Pick up your hire car at Valencia airport and head for fiesta, not siesta, in this hot Spanish city.
"Looking for a bona-fide Spanish city that knows how to feed its guests and combine cultural and historical heritage with a stunning beach? Look no further than Valencia.”
Yes, Valencia really does have it all, and while it's northerly neighbour Barcelona might steal some of its thunder, there's no shortage of tourists who leave the city smitten with its spirit.
Valencia is renowned for its nightlife, but if you don't want to partake you'll find peace and quiet around the airy plazas and palm-fringed streets.
The locals are open, friendly and proud of Valencia, they will make you feel very welcome.
Valencia gets 300 days of sunshine a year, which is almost greedy. Even in winter daytime temperatures rarely drop below 15 degrees.
Valencia claims to be the birthplace of the paella and locals swear by the quality of the local rice. Other dishes to try include arroz a banda (rice, fish and sweet potato) and arroz al forn (rice baked in the oven with sausages and potato).
Former world number one tennis player and winner of the 2003 French Open Juan Carlos Ferrero hails from Valencia.
After the city flooded in 1957 the Turia River was re-routed through the western and southern suburbs. Hence the river-shaped park that now runs through the centre of Valencia.
"Valencia is not another Spanish city." - www.valenciavalencia.com
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A beautiful square awash with big shiny buildings and a fountain, this is a decent spot to sit back and people watch.
You can to park in the metered bays on nearby streets for €1.30 for two hours.
Another square, defined by the Iglesia de Santos Juanes, a big old Gothic church.
There is an underground car park just under the market. Come in from Plaza Ciudad de Brujas - it will cost you €2.50 an hour.
Once the main entrance to the city, this looks like something you'd see in Monty Python and The Holy Grail. With big impressive towers, it has a 14th century vibe.
The Carmen area is old and not easy to park at all, so it's better to leave you hire car in Plaza de Tetuan for €2.65 an hour. Torres de Serranos is just a stroll away.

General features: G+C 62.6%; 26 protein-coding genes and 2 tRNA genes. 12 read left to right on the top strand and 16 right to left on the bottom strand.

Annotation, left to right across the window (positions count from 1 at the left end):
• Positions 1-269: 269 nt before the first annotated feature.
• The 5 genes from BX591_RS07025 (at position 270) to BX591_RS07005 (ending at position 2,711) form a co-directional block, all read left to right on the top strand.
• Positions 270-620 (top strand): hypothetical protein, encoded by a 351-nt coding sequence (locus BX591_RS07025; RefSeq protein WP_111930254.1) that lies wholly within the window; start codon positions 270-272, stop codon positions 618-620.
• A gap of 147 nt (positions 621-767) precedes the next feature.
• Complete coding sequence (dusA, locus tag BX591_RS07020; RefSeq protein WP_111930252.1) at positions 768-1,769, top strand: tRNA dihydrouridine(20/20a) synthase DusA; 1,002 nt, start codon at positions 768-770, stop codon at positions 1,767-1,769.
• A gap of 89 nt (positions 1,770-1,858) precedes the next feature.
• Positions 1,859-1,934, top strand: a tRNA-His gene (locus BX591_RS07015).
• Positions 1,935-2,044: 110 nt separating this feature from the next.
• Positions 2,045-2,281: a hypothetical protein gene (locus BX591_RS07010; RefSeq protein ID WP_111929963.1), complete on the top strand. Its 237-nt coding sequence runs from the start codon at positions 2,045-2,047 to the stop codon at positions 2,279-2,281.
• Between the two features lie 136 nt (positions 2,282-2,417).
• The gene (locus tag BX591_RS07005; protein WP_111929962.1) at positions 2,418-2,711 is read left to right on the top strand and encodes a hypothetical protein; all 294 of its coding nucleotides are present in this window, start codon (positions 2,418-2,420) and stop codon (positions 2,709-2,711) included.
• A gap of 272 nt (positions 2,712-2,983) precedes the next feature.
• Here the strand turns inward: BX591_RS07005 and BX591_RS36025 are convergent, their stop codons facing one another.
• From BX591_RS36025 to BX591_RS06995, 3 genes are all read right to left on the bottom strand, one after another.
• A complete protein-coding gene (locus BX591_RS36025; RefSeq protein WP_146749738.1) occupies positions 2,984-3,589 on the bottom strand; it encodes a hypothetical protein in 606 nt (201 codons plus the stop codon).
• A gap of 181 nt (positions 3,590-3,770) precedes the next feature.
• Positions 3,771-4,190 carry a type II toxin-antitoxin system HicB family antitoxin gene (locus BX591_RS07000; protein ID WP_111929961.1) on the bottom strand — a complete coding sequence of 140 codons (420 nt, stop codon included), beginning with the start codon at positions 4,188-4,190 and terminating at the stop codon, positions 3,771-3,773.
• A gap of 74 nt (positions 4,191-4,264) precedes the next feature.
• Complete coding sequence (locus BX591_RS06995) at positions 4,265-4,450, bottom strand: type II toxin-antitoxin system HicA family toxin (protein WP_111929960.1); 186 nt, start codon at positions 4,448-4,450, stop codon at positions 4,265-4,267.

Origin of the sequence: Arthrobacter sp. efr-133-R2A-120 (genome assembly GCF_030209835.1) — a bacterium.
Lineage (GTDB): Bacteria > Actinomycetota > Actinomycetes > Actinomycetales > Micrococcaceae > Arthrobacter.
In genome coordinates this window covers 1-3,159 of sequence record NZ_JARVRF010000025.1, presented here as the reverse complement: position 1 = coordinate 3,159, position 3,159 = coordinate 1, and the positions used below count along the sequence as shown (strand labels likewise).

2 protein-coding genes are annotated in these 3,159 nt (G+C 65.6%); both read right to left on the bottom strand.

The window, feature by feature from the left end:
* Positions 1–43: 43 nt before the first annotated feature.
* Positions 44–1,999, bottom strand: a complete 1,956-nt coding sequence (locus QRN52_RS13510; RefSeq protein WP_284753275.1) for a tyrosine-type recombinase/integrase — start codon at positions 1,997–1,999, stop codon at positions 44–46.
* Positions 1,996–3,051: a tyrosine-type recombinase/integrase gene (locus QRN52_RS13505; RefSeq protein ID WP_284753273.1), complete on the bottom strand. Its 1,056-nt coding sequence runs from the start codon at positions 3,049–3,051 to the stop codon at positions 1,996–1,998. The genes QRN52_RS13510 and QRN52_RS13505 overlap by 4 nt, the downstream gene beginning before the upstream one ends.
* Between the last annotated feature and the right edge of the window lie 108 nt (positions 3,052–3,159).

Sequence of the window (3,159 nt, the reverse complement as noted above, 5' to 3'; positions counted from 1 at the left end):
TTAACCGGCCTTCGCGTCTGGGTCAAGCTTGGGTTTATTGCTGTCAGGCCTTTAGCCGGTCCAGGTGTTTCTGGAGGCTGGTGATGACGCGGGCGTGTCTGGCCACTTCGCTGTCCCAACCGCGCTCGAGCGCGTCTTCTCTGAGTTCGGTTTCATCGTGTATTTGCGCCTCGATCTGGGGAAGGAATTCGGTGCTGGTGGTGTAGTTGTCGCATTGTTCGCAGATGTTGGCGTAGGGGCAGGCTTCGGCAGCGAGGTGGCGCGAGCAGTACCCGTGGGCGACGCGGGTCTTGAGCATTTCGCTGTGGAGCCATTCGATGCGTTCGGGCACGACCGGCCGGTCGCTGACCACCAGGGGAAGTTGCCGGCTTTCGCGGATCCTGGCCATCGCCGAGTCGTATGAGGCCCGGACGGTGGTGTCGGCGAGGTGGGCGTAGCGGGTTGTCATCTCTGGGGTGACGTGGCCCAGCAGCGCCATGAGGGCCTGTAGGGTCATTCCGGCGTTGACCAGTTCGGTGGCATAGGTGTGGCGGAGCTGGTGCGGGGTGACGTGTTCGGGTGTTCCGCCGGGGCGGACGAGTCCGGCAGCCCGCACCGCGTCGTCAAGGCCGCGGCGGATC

This impressively modern complex is home to a world of fun, including a planetarium and an activity-packed science museum for the kids.
The leisure complex has its own huge car park. It will cost you €1.80 for one hour or €20 for the whole day.
Would you believe it, this wonderful monastery dares to mix a sumptuous Renaissance facade with Baroque columns! See this architectural recklessness for yourself.
The monastery has got its own car park where you can leave your hire car.
Here you can have fun at the Segobriga Water Park or take in some culture at the Segorbe cathedral. It still has the old executioner tower - the cathedral, that is, not the water park.
It should take around 50 minutes to drive to Segorbe. Head north on the V-21 and branch north-west onto the A-23.
Head for the pretty town of Requena and take a stroll through its narrow streets and historic squares before heading a little further out of town to the Fuente Podrida natural springs.
Take the A3/E901 west out of Valencia. It should take just under an hour to get to Requena.
The smell of history is in the air in this ancient city that's dominated by an imposing hilltop castle.
Take the V-23 north towards Sagunto. It should only take half an hour to get there.
With year-round sunshine it'd be criminal not to enjoy the beaches of Valencia. El Saler, with its white sand and clear blue water, is regarded as the best.
It's a 15-minute drive south to El Saler beach. Take the CV-500 out of Valencia.
" It's great to have a hire car if you want to visit some areas around the city, or you want to go to the beach or the countryside. If you're on the highways, though, keep to the speed limit because they are full of radars. The traffic in this city is quite calm; you'll find it easy to drive in. There are underground car parks situated in Plaza de la Reina and El Corte Ingles, both good places to leave your hire car and go for a walk. Just one more tip: if you come for the Las Fallas festival in March be aware that around 300 streets are closed! "